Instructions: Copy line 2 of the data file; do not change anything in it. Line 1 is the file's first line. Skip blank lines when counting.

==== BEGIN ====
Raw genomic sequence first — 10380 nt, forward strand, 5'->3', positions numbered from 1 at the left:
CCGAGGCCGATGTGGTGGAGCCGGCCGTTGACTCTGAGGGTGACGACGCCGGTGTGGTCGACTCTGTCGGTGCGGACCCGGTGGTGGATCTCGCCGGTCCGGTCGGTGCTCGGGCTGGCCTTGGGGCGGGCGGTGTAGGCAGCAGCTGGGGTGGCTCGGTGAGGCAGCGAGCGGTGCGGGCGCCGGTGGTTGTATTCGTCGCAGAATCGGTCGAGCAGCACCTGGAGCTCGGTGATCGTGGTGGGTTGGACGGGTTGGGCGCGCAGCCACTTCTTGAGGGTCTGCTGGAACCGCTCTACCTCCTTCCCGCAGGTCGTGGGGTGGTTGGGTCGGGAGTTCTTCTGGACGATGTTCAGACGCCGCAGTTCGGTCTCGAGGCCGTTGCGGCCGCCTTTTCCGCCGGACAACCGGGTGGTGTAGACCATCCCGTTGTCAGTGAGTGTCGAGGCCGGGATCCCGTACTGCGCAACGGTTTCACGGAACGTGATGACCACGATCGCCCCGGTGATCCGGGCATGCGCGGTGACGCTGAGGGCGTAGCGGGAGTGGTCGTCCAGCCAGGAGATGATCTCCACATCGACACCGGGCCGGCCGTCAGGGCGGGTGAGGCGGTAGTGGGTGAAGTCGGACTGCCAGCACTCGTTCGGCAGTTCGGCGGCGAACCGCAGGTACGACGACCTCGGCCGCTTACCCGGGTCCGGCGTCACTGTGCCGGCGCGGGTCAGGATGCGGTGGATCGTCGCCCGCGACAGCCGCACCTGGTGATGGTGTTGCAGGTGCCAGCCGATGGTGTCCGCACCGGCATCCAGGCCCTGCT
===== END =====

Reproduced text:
CCGAGGCCGATGTGGTGGAGCCGGCCGTTGACTCTGAGGGTGACGACGCCGGTGTGGTCGACTCTGTCGGTGCGGACCCGGTGGTGGATCTCGCCGGTCCGGTCGGTGCTCGGGCTGGCCTTGGGGCGGGCGGTGTAGGCAGCAGCTGGGGTGGCTCGGTGAGGCAGCGAGCGGTGCGGGCGCCGGTGGTTGTATTCGTCGCAGAATCGGTCGAGCAGCACCTGGAGCTCGGTGATCGTGGTGGGTTGGACGGGTTGGGCGCGCAGCCACTTCTTGAGGGTCTGCTGGAACCGCTCTACCTCCTTCCCGCAGGTCGTGGGGTGGTTGGGTCGGGAGTTCTTCTGGACGATGTTCAGACGCCGCAGTTCGGTCTCGAGGCCGTTGCGGCCGCCTTTTCCGCCGGACAACCGGGTGGTGTAGACCATCCCGTTGTCAGTGAGTGTCGAGGCCGGGATCCCGTACTGCGCAACGGTTTCACGGAACGTGATGACCACGATCGCCCCGGTGATCCGGGCATGCGCGGTGACGCTGAGGGCGTAGCGGGAGTGGTCGTCCAGCCAGGAGATGATCTCCACATCGACACCGGGCCGGCCGTCAGGGCGGGTGAGGCGGTAGTGGGTGAAGTCGGACTGCCAGCACTCGTTCGGCAGTTCGGCGGCGAACCGCAGGTACGACGACCTCGGCCGCTTACCCGGGTCCGGCGTCACTGTGCCGGCGCGGGTCAGGATGCGGTGGATCGTCGCCCGCGACAGCCGCACCTGGTGATGGTGTTGCAGGTGCCAGCCGATGGTGTCCGCACCGGCATCCAGGCCCTGCT